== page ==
European Economic History

  • Uncategorized

EuropeanEconomic History

EuropeanEconomic History

Abstract

TheBlack Death remains one of the devastating and memorable plagues thatmake part of the European economic history (Platt, 2014). ThePandemic emerged in Europe in the year 1347-1350. Thought to be abacterial infection caused by YersiniaPestis,it caused a significant number of deaths. According to researchers,the pandemic first arose in China and was brought to Europe bytraders whose ships had docked at Messina port in Sicily. The diseaseis believed to have approximately killed half of the population inEurope, resulting in a population decrease by an estimate of between350 and 450 million in the year 1400. The pandemic came back toEurope at various instances between the year 1347 and 1671 until inthe 19thcentury when it left Europe (Schmid et al., 2015). The Black Deathled to social, economic and religious upheavals which consequentlyhave negative and positive effects on the long-term development ofEurope. This paper will explore the positive and negative effects ofthe Black Death on the European development.

Accordingto studies conducted the Black Death is thought started near Chinaand was spread by traders who used the Silk Road by ship through theMediterranean to Europe. The pandemic resulted in a large number ofdeaths reducing the European population by approximately 50%(DeWitte, 2014). The plague used to return in intervals withdifferent mortality and virulence until the 19th century. Some of thenotable epidemics include the Great Plague of Seville, the GreatPlague of London, Italian plague and the Great Plague of Vienna(Persson, 2015). Various researchers have different ideas concerningthe cause of the disease even though most of them argue it was abacterial illness.

The14th-century emergence of the Black Death had a tremendous effect onthe population of Europe resulting in a change in the socialstructure irrevocably. Some of the impact of the epidemic includedpersecution of minorities including the foreigners, beggars, Jews andlepers (DeWitte, 2014). Some of the common symptoms of the diseasewere the appearance of buboes in the neck, armpits, and groin, pusoozing from them and bled whenever opened. The effects of thiscatastrophe affected the medieval life both socially politically andeconomically. This paper will explore the history of the Black Death,the positive and adverse effects of Black Death and how this impactedthe European development.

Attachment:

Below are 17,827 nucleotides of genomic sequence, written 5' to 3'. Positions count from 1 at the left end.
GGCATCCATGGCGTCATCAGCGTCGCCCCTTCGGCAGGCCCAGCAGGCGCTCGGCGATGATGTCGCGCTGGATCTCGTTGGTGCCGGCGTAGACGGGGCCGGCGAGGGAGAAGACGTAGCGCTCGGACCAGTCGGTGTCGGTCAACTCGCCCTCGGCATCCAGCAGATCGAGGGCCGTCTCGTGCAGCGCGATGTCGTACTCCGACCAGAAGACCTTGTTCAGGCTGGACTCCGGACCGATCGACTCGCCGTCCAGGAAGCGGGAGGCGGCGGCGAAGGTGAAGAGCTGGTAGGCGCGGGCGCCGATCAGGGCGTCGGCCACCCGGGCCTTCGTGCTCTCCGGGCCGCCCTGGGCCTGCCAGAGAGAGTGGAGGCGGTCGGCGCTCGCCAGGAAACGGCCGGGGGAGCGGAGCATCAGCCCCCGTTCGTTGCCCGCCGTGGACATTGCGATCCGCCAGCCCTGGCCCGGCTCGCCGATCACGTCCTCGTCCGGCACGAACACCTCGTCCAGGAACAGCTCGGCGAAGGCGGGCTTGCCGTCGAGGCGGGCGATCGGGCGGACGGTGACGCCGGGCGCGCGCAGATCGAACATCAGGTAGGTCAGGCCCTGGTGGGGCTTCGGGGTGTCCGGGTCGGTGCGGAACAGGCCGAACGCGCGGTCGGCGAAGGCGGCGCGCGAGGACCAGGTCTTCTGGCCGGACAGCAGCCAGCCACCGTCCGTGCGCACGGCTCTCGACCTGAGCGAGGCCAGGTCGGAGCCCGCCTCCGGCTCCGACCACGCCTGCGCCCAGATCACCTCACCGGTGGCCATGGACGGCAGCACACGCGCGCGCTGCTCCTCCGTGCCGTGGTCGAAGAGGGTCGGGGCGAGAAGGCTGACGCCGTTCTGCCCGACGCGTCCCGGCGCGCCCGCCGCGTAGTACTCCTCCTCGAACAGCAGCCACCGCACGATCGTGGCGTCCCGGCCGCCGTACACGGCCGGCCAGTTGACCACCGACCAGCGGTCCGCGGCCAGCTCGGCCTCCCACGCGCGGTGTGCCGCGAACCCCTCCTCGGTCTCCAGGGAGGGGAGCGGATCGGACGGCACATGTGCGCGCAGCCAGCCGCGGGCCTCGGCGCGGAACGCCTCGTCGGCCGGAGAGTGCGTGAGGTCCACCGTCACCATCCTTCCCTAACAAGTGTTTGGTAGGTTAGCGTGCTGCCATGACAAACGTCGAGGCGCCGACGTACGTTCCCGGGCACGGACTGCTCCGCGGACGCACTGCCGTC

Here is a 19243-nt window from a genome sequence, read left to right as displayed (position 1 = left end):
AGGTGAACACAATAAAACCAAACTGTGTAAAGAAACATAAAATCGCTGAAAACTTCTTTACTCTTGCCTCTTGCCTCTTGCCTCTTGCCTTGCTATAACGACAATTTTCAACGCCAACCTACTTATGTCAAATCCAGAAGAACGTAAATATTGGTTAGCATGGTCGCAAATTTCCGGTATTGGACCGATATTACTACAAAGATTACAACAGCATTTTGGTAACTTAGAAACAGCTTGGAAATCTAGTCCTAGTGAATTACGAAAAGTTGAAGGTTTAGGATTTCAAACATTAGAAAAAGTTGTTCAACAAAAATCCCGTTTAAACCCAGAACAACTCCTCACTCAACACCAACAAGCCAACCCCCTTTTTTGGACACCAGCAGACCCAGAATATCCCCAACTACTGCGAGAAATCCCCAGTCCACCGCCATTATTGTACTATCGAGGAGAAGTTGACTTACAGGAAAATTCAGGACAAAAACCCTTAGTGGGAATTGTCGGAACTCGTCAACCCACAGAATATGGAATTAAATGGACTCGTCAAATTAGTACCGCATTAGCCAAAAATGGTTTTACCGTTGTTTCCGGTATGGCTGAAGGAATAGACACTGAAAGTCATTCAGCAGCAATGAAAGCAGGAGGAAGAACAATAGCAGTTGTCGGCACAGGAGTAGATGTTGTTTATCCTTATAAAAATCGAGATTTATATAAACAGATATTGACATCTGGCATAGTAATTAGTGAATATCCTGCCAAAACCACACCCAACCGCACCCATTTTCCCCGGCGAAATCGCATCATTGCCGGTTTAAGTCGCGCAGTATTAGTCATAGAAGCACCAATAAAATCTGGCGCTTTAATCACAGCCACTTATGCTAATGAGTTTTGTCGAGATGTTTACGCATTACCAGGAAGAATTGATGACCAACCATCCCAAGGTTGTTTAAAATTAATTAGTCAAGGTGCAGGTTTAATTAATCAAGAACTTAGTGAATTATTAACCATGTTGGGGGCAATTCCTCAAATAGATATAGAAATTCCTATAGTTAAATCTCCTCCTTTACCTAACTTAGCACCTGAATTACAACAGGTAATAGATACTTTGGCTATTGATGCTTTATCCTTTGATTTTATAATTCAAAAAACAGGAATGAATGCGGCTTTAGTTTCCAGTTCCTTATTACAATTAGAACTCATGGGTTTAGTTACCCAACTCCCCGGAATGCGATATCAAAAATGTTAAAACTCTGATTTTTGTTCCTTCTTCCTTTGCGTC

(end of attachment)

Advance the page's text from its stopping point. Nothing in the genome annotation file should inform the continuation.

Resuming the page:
Historyof Black Death

TheBlack Death is among the most significant historical events that tookplace during the medieval era. The terrible pandemic is believed tohave originated in China. The plague was introduced in Europe bytwelve Genoese traders using the Silk Road through the Mediterraneanin October 1347 where it spread over the Island rapidly (DeWitt,2014). The plague attacked all the parts of Europe except some fewparts such as the Poland Kingdom and the isolated areas ofNetherlands and Belgium (Persson, 2015). The disease was named theBlack Death because the primary symptom of the infection was skinblackening around the buboes or swelling caused by the epidemic.Similarly, the blood that oozed from the buboes was black with agreenish scum that was vile smelling hence the name Black Death.

Theillness spread rapidly because the transmission agents were the fleasthat were often carried by the rats and other small rodents. Thespread of the Black Death went all through to all trade routes allover the country (Schmid et al., 2015). The disease was tragic inthat it killed approximately 60% of the European people. Some of thesymptoms of the illness included painful buboes on the neck, leg,groin or in the armpits. The swelling at first was red in color, butlater it changed to dark purple and finally black. Other symptomswere muscular pains, delirium, fever, mental disorientation, bleedingof the lungs and vomiting. The victims of the Black Death died within2-4 days after contracting the disease.

Someof the treatments used in this era included lancing the swellings andapplication of onion, garlic, and warm butter. Other remedies usedwere using vinegar as a cleansing agent, use of arsenic, dried toadand lily roots (DeWitte, 2014). All the treatments used during themiddle age did not kill the disease but instead relieved pain as thevictim waited for his or her death.

TheBlack Death remained historical in Europe by claiming approximately200 million people. The decline in population led to increasing inwages for the peasants through the Peasants Revolt that took place in1381 and shift in economic activities from farming to textureindustry (Platt, 2014). Most people lost their faith in the churchand its prestige, influence and power decreased which consequentlyled to English Transformation.

Theplague repeatedly continued to haunt Mediterranean and the Europebetween the 14th and 17th centuries at different instances. Thesecond outbreak was between 1360- 1671, whereby the disease couldreturn for like two years, disappear and come again after some timethe bacteria surviving in a particular rodent outbreaks again.

TheEffects of the Black Death on European Development